What digital health recommendations should be adopted by the global health community to address the challenges of current and future pandemics?
By engaging a diverse stakeholder group of 13 leaders in the fields of public health, digital health, and health care, a consensus was reached on how to implement digital health recommendations to address the challenges of current and future pandemics across 5 main themes: team, transparency and trust, technology, techquity (the strategic development and deployment of technology in health care and health to achieve health equity), and transformation.
This consensus statement provides a roadmap for the implementation of digital health policy by stakeholders, including governments, to prepare for and address current and future pandemics.
COVID-19 has highlighted widespread chronic underinvestment in digital health that hampered public health responses to the pandemic. Recognizing this, the Riyadh Declaration on Digital Health, formulated by an international interdisciplinary team of medical, academic, and industry experts at the Riyadh Global Digital Health Summit in August 2020, provided a set of digital health recommendations for the global health community to address the challenges of current and future pandemics. However, guidance is needed on how to implement these recommendations in practice.
To develop guidance for stakeholders on how best to deploy digital health and data and support public health in an integrated manner to overcome the COVID-19 pandemic and future pandemics.
Themes were determined by first reviewing the literature and Riyadh Global Digital Health Summit conference proceedings, with experts independently contributing ideas. Then, 2 rounds of review were conducted until all experts agreed on the themes and main issues arising using a nominal group technique to reach consensus. Prioritization was based on how useful the consensus recommendation might be to a policy maker.
A diverse stakeholder group of 13 leaders in the fields of public health, digital health, and health care were engaged to reach a consensus on how to implement digital health recommendations to address the challenges of current and future pandemics. Participants reached a consensus on high-priority issues identified within 5 themes: team, transparency and trust, technology, techquity (the strategic development and deployment of technology in health care and health to achieve health equity), and transformation. Each theme contains concrete points of consensus to guide the local, national, and international adoption of digital health to address challenges of current and future pandemics.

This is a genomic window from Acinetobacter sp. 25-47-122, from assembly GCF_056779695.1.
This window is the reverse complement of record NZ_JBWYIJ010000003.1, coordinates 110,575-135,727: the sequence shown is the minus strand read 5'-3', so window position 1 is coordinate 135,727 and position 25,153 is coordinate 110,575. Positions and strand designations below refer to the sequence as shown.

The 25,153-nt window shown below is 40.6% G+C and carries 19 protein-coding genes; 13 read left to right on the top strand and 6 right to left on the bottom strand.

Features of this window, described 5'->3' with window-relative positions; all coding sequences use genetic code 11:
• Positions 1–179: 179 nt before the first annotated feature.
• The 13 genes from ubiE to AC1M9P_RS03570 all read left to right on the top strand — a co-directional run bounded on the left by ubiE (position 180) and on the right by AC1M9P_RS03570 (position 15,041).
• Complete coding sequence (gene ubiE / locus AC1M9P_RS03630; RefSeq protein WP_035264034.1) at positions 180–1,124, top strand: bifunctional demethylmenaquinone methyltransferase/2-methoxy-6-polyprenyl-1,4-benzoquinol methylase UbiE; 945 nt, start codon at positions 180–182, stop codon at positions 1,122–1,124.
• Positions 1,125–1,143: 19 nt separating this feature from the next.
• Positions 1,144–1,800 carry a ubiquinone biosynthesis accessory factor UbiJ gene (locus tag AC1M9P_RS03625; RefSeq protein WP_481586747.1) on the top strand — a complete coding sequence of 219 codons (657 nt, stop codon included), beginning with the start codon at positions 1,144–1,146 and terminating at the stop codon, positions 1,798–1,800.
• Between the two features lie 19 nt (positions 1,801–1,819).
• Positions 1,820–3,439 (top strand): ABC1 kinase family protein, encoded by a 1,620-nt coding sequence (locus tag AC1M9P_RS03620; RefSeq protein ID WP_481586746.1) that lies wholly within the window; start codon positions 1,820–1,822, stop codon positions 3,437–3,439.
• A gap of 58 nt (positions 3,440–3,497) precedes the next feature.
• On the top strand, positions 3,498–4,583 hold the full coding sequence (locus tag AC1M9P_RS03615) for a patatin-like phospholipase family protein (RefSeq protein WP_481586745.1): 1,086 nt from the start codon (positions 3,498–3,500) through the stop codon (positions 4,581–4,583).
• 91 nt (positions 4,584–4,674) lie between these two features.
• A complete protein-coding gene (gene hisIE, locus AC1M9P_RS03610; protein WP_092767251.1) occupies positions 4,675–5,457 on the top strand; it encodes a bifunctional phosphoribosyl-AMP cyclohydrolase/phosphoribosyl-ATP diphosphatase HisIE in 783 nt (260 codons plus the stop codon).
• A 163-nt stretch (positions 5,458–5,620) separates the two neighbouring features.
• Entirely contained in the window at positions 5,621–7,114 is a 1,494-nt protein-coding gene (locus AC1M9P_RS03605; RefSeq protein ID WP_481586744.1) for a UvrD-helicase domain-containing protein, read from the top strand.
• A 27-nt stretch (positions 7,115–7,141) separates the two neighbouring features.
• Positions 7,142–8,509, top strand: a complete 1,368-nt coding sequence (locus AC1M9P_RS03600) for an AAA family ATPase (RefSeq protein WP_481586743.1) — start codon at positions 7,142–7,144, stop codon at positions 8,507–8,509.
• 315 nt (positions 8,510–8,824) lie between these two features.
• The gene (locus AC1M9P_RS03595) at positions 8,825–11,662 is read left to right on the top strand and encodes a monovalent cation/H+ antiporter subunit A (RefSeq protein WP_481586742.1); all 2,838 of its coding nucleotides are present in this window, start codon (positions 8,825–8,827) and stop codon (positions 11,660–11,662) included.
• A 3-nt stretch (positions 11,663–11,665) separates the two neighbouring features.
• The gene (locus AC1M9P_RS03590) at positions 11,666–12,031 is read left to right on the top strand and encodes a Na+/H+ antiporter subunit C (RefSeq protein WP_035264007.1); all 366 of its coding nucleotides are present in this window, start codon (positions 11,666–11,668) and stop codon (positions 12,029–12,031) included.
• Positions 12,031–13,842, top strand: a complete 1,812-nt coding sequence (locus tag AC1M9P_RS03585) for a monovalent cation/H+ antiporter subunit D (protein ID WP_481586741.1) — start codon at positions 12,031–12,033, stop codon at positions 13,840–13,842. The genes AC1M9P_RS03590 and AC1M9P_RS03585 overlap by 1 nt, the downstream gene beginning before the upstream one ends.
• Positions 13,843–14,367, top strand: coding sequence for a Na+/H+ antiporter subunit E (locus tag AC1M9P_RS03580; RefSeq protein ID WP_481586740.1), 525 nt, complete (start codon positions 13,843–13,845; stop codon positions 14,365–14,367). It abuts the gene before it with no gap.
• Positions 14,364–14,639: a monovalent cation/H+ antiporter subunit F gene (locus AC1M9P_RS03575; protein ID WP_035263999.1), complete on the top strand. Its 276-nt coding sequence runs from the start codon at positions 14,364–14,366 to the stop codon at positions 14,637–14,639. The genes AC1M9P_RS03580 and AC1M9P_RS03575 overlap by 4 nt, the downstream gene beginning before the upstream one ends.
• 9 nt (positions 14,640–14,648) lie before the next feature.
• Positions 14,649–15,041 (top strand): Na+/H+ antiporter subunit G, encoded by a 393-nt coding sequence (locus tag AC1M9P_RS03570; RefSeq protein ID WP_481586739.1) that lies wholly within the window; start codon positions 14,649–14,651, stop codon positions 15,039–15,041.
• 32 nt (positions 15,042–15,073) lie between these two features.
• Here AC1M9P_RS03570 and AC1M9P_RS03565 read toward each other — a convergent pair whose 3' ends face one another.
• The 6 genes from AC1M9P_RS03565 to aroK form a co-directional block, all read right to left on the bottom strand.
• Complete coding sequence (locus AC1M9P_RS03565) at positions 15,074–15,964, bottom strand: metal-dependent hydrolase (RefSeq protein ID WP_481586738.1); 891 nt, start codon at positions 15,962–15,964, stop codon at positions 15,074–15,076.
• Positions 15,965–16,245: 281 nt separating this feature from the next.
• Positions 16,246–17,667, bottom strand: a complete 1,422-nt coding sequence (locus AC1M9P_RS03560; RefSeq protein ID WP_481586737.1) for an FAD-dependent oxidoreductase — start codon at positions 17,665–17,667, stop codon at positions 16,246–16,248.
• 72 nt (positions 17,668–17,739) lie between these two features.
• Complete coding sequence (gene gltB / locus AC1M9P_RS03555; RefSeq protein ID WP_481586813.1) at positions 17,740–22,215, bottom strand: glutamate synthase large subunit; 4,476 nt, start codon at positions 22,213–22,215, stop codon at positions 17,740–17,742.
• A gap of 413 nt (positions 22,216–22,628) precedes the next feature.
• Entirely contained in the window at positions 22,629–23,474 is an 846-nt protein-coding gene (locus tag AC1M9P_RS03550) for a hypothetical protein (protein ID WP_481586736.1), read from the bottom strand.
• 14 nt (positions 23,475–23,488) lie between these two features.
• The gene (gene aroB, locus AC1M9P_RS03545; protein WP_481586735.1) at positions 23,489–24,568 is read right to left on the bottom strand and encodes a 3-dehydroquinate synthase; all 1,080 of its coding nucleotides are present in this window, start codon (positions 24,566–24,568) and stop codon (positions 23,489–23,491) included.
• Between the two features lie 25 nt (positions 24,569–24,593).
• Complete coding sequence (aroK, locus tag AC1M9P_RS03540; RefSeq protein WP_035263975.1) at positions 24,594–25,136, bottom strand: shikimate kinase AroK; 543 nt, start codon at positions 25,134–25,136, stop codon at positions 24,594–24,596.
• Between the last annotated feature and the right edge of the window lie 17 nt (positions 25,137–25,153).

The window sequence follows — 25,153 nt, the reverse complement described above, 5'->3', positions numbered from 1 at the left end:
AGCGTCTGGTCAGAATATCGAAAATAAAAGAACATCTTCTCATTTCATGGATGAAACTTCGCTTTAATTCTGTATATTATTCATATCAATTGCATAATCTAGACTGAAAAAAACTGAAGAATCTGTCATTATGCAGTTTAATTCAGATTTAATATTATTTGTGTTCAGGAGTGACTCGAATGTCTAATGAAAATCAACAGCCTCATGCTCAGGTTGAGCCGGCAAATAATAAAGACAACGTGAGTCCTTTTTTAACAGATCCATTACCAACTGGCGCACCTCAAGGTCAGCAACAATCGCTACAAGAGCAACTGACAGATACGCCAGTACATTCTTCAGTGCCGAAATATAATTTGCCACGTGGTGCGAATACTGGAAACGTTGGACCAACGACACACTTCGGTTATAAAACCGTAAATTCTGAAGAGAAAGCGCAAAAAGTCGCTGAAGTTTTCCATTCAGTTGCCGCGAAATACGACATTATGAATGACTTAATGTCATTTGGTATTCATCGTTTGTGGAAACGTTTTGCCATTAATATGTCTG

Conclusions and Relevance
The consensus points described for these themes provide a roadmap for the implementation of digital health policy by all stakeholders, including governments. Implementation of these recommendations could have a significant impact by reducing fatalities and uniting countries on current and future battles against pandemics.
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Accepted for Publication: December 10, 2021.
Published: February 23, 2022. doi:10.1001/jamanetworkopen.2022.0214
Open Access: This is an open access article distributed under the terms of the CC-BY License. © 2022 Al Knawy B et al. JAMA Network Open.
Corresponding Author: Bandar Al Knawy, MD, King Saud Bin Abdulaziz University for Health Sciences, PO Box 22490, Riyadh 11426, Saudi Arabia (firstname.lastname@example.org).
Author Contributions: Dr Al Knawy had full access to all of the data in the study and takes responsibility for the integrity of the data and the accuracy of the data analysis.
Concept and design: All authors.
Acquisition, analysis, or interpretation of data: Crooks.
Drafting of the manuscript: Al Knawy, McKillop, Abduljawad, Tarkoma, Bates, Lee, Kozlakidis, Crooks.
Critical revision of the manuscript for important intellectual content: McKillop, Abduljawad, Tarkoma, Adil, Schaper, Chee, Bates, Klag, Kozlakidis, Crooks, Rhee.
Administrative, technical, or material support: Al Knawy, Abduljawad, Tarkoma, Lee, Crooks.
Supervision: Al Knawy, Chee, Rhee.
Conflict of Interest Disclosures: Dr Bates reported receiving grants from EarlySense; personal fees from CDI Negev; equity from ValeraHealth, CLEW, MDClone, and FeelBetter; personal fees and grants from IBM Watson; and equity and personal fees from AESOP outside the submitted work. Dr Rhee reported beng a former IBM employee and current CVS Health employee during the conduct of the study. No other disclosures were reported.
Disclaimer: Although Dr Kozlakidis is identified as personnel of the International Agency for Research on Cancer/World Health Organization (IARC/WHO), the author alone is responsible for the views expressed in this article, which do not necessarily represent the decisions, policy, or views of the IARC/WHO.
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